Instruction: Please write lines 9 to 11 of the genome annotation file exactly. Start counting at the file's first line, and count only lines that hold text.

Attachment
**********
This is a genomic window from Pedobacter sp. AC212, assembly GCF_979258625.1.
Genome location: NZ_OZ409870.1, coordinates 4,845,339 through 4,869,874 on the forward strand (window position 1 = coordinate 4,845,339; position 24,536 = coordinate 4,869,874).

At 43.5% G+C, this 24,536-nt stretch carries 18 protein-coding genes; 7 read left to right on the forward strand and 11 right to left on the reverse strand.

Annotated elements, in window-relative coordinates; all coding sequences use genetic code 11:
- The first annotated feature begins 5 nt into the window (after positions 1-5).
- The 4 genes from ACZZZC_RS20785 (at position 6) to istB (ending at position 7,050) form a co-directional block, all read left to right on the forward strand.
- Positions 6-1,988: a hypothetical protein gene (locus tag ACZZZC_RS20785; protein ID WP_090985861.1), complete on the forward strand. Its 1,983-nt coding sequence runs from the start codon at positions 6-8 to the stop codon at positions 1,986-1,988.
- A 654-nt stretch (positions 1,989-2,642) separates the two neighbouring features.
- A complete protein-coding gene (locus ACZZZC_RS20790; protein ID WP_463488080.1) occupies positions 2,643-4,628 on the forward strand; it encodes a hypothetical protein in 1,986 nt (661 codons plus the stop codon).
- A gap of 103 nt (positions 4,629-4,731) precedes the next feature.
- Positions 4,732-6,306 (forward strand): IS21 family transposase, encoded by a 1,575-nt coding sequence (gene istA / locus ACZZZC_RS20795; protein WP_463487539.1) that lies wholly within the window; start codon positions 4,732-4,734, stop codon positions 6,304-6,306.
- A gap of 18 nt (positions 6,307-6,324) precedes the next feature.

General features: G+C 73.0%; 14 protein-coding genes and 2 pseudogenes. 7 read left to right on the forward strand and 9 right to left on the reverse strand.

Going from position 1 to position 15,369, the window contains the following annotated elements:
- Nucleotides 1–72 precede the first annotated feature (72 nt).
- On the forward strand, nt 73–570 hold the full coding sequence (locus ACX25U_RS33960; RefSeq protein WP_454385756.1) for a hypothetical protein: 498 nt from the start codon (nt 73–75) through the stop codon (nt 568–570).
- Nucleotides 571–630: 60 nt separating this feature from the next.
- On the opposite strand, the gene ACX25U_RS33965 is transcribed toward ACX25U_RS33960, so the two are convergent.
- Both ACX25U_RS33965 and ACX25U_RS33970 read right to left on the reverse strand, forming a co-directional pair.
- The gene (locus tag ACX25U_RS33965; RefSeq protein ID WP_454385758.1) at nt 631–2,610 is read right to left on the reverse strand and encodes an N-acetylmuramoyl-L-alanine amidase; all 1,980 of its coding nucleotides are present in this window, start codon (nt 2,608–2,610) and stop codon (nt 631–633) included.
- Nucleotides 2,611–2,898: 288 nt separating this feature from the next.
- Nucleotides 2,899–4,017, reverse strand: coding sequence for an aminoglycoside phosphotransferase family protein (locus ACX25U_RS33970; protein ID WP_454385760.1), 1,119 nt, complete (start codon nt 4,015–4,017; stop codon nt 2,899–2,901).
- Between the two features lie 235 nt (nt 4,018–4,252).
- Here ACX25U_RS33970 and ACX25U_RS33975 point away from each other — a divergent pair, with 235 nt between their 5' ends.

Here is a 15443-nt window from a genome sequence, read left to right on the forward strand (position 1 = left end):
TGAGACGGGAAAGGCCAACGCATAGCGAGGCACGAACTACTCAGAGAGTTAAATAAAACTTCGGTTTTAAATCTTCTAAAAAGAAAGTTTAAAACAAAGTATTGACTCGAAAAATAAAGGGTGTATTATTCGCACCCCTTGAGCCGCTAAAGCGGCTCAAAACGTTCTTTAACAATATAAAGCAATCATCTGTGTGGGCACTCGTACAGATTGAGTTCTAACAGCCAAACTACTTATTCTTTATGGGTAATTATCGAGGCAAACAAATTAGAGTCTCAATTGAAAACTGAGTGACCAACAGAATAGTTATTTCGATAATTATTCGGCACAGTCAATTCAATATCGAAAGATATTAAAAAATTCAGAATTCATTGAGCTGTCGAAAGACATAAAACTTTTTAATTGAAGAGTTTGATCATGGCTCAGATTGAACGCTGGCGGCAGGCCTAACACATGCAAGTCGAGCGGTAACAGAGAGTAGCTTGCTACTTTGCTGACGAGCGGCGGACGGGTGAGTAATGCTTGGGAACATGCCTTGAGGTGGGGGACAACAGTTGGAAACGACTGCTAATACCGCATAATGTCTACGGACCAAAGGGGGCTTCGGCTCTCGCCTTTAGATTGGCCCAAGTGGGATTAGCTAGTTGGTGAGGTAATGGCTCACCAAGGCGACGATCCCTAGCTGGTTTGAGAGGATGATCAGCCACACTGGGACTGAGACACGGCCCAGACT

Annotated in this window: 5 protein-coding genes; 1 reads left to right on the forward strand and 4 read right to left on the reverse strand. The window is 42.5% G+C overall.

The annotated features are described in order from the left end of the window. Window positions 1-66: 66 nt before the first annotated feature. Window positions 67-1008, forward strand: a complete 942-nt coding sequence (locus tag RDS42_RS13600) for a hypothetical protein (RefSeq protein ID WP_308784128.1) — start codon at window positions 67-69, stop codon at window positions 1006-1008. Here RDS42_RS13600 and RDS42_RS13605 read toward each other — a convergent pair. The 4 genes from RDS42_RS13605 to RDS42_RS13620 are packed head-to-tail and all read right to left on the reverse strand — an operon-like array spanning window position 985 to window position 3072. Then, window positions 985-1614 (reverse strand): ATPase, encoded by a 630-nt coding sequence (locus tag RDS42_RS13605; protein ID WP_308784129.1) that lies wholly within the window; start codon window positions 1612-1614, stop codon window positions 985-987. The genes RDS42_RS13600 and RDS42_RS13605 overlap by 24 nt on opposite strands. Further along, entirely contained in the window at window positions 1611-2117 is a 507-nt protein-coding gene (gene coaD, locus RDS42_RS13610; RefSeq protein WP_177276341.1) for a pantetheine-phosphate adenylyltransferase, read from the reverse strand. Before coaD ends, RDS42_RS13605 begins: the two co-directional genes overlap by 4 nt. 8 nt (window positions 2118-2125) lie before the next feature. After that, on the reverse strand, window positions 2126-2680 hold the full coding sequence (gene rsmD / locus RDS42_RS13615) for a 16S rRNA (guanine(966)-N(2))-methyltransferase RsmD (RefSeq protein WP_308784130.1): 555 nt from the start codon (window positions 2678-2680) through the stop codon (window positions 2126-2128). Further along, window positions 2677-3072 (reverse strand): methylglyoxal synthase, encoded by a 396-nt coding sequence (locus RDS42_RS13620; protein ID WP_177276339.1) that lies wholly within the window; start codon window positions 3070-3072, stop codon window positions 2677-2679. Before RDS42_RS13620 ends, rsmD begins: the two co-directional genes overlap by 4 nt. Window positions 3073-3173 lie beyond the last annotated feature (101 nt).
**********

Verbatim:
- A complete protein-coding gene (locus ACZZZC_RS20790; protein ID WP_463488080.1) occupies positions 2,643-4,628 on the forward strand; it encodes a hypothetical protein in 1,986 nt (661 codons plus the stop codon).
- A gap of 103 nt (positions 4,629-4,731) precedes the next feature.
- Positions 4,732-6,306 (forward strand): IS21 family transposase, encoded by a 1,575-nt coding sequence (gene istA / locus ACZZZC_RS20795; protein WP_463487539.1) that lies wholly within the window; start codon positions 4,732-4,734, stop codon positions 6,304-6,306.